If We Voted With Our Music Tastes, Hillary Clinton Would Have Won The Election
In a fascinating in-depth feature, Forbes contributor Cherie Hu looks at popular music and the results of the 2016 election. We're faced with the fact that the general values and stances associated with popular music are, in fact, in exact opposition to the election results. If we look at EDM, for example, it's a music genre birthed by marginalized groups seeking tolerance. Yet, the platform that voters chose that of intolerance.This article originally appeared on Forbes
Katy Perry, left, holds the hand of Democratic presidential candidate, Hillary Clinton, right, during a concert at the Mann Center for the Performing Arts, Saturday, Nov. 5, 2016, in Philadelphia. (AP Photo/Julio Cortez)
Can a song change the world?
As English musician Sting admitted on Newstalk ZB, “Usually, no. But it can plant a seed in someone’s head.”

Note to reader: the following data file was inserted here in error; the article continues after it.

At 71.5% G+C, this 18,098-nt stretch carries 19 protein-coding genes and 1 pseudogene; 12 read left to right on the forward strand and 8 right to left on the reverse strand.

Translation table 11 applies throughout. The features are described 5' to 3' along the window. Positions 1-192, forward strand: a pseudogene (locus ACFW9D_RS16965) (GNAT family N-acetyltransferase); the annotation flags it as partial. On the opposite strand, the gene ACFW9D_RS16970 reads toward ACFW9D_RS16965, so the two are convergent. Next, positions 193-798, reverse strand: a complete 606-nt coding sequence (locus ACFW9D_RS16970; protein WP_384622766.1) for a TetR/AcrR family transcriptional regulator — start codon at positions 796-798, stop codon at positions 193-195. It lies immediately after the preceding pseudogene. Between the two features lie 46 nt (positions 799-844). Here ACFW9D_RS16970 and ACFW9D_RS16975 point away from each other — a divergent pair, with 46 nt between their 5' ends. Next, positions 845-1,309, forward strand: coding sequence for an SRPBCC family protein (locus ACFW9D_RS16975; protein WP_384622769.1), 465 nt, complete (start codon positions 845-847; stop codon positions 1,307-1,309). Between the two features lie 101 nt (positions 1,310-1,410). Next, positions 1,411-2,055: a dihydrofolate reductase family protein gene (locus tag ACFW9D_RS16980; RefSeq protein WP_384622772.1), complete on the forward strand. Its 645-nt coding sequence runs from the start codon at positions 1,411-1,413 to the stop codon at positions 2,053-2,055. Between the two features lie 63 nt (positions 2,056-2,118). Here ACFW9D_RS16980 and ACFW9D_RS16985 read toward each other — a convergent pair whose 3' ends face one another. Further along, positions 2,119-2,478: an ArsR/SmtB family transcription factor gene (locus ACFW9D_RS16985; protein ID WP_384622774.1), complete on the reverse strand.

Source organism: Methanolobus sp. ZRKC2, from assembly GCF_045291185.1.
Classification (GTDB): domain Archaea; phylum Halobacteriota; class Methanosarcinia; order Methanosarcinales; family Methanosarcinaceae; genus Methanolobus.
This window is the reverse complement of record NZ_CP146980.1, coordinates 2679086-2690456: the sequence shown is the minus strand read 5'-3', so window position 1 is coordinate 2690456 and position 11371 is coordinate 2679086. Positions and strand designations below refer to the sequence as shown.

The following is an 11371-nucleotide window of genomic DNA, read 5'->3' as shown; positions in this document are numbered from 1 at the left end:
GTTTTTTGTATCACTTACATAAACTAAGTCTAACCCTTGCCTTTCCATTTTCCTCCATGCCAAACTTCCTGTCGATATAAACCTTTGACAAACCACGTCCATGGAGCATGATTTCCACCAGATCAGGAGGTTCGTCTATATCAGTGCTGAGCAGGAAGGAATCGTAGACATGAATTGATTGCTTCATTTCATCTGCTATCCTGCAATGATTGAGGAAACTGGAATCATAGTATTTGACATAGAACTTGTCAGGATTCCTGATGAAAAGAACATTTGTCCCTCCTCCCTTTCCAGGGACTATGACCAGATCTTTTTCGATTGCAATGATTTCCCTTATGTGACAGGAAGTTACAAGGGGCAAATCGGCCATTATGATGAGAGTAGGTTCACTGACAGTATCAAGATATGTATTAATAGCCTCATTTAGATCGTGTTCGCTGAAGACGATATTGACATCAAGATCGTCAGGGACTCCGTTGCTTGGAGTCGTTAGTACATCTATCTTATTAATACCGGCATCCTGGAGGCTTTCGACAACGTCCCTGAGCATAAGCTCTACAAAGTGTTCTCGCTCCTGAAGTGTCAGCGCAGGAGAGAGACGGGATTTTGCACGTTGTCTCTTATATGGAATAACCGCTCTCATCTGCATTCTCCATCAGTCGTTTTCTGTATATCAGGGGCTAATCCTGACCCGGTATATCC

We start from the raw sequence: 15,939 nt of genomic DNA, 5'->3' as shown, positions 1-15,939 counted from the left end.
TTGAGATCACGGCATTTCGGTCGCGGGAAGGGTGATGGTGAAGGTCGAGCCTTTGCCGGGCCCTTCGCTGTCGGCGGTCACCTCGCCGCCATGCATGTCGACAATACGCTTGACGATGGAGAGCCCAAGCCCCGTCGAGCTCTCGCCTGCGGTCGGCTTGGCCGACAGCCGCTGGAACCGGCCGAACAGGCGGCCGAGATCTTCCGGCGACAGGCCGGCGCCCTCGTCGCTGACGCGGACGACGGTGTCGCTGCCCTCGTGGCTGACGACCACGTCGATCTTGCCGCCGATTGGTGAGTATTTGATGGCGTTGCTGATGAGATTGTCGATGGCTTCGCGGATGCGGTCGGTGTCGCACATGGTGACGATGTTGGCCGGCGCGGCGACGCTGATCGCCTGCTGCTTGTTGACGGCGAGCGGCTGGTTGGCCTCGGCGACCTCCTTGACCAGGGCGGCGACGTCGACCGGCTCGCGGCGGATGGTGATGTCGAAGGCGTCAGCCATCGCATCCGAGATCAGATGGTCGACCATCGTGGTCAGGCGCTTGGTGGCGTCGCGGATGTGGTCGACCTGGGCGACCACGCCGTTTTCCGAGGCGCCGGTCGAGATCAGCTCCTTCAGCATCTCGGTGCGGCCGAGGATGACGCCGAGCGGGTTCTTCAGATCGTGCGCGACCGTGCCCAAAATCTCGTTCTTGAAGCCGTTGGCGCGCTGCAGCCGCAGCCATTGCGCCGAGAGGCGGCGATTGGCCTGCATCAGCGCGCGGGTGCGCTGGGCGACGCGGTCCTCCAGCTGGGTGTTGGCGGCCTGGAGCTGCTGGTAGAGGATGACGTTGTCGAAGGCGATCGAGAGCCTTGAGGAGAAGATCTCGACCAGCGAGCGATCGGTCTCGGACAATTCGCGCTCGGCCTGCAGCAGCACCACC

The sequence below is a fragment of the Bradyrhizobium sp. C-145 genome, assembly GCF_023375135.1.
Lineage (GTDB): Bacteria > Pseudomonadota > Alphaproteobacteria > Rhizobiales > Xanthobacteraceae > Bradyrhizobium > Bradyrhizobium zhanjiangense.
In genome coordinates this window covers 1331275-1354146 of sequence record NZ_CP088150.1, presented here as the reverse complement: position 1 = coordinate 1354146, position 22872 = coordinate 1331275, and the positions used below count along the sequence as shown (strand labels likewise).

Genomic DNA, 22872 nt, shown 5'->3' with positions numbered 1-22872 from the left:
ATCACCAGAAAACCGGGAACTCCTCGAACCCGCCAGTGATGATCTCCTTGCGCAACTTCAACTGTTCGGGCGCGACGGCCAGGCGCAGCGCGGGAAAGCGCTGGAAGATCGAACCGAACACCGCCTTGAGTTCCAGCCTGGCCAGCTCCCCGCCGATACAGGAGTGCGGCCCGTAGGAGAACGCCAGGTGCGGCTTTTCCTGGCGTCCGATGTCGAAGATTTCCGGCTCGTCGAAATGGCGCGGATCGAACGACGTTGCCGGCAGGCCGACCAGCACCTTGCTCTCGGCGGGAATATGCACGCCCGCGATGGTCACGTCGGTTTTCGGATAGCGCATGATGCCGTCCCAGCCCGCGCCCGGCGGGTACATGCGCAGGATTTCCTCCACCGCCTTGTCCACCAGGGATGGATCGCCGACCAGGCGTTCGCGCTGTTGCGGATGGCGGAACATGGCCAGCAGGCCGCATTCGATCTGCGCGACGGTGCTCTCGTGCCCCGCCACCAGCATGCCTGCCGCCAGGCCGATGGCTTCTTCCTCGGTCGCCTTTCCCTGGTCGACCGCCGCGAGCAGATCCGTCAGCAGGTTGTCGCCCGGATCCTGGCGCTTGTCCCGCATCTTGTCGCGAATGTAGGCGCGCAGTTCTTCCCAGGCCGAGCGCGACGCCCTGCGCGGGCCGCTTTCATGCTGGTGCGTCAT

Indeed, politics is inseparable from culture; all art forms have the power to inspire and unite large audiences behind a particular sentiment, cause or public figure. Music in particular not only can demonstrate ideology, but to an extent can also inform and create beliefs. Over the past several decades, the likes of Sting and Bob Dylan—the latest controversial recipient of the Nobel Prize for Literature—have used music as a rallying cry for issues such from global hunger and poverty to the American civil rights and antiwar movements. Spotify’s 2015 Year in Music featured playlists dedicated to historical events and movements such as Black Lives Matter and the legalization of gay marriage...